CDC HIV Prevention Funding Policy Is Hurting the Hard-Hit Southern U.S.
May 12, 2015
The Southern HIV/AIDS Strategy Initiative (SASI) focuses much of our research on the nine Deep South states that account for only 28% of the U.S. population, but nearly 40% of national HIV diagnoses. Recent research by SASI and the U.S. Centers for Disease Control and Prevention (CDC) found that those living with HIV in the Deep South states are dying at higher rates than in any other region of the country. So why would the CDC choose to restrict eligibility for high-impact prevention funding for community based organizations (CBOs) to those located in designated large metropolitan statistical areas (MSAs), even though much of the Southern epidemic is rural and suburban?
This policy holds back crucial funding for a region that has experienced disproportionately high HIV diagnosis and death rates outside of major cities. Indeed, the SASI/CDC research report found that living outside a large urban area at the time of HIV diagnosis significantly predicted greater death rates among persons living with HIV in the Deep South.
Several Deep South states have a significantly higher percentage of their HIV burden outside of large urban areas, as shown by the map below. Overwhelmingly, these are areas that are ineligible for direct CBO funding under their funding regulations for the grant program PS15-1502, which supports comprehensive high-impact HIV prevention projects for CBOs. SASI's research shows that PS15-1502 will have a disparate impact on prevention funding in the Deep South states, creating a funding shortfall that is not made up by increased prevention funding to state health departments.
SASI supports the allocation of significant HIV prevention resources to the large urban areas where the HIV burden is highest, but we are concerned about going too far in a one-size-fits-all approach that leaves insufficient funding to address critical prevention needs in other, less urban areas of the country. SASI and 75 other national, regional and state organizations have signed on to a letter calling on the White Office of National AIDS Policy (ONAP) to expand the National HIV/AIDS Strategy (NHAS) to add the following critical actions necessary to further reduce HIV infections and to achieve an AIDS-free generation in the U.S.:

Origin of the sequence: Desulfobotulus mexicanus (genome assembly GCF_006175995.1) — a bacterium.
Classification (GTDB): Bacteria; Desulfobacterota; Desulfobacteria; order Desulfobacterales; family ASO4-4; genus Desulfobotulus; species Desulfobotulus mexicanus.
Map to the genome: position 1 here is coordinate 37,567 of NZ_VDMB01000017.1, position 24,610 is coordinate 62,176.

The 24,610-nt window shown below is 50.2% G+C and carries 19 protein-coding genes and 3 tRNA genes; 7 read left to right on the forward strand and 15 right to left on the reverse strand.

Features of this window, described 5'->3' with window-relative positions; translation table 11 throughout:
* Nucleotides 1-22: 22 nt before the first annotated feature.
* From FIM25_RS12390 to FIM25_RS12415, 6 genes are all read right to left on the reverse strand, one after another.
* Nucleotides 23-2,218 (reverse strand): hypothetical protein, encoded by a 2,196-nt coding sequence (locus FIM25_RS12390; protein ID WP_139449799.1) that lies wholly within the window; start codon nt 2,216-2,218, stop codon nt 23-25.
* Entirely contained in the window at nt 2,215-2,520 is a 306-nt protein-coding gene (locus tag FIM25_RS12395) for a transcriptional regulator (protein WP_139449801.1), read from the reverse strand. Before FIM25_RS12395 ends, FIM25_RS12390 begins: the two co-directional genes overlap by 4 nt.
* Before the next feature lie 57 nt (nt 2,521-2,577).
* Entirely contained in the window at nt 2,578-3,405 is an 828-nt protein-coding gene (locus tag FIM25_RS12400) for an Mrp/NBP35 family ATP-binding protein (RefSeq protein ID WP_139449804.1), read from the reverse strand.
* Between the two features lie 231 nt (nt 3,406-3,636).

Reduced prevention funding for CBOs -- the very groups that are uniquely positioned to reach communities at risk for HIV -- will only serve to increase the HIV burden in regions outside the large urban areas where the HIV diagnosis rates and death rates are high.
Carolyn McAllaster is a clinical professor of law at Duke University School of Law and is the founder and director of the Duke AIDS Legal Project and the Duke HIV/AIDS Policy Clinic. She is the project director of the Southern HIV/AIDS Strategy Initiative (SASI) and immediate past co-chair of the North Carolina AIDS Action Network. Professor McAllaster is the author of several articles or chapters in books, including "Legal Issues for HIV-Infected Children" in Textbook of Pediatric HIV Care (2005) and co-author of "Issues in Family Law for People with HIV" in AIDS and the Law, 4th ed. (current Supplement, 2013), "Family Court Proceedings" in the American Bar Association HIV and AIDS Benchbook, and a recent article in AIDS Care Journal, "HIV/AIDS in the Southern United States: A Disproportionate Epidemic."
This article was provided by TheBody.
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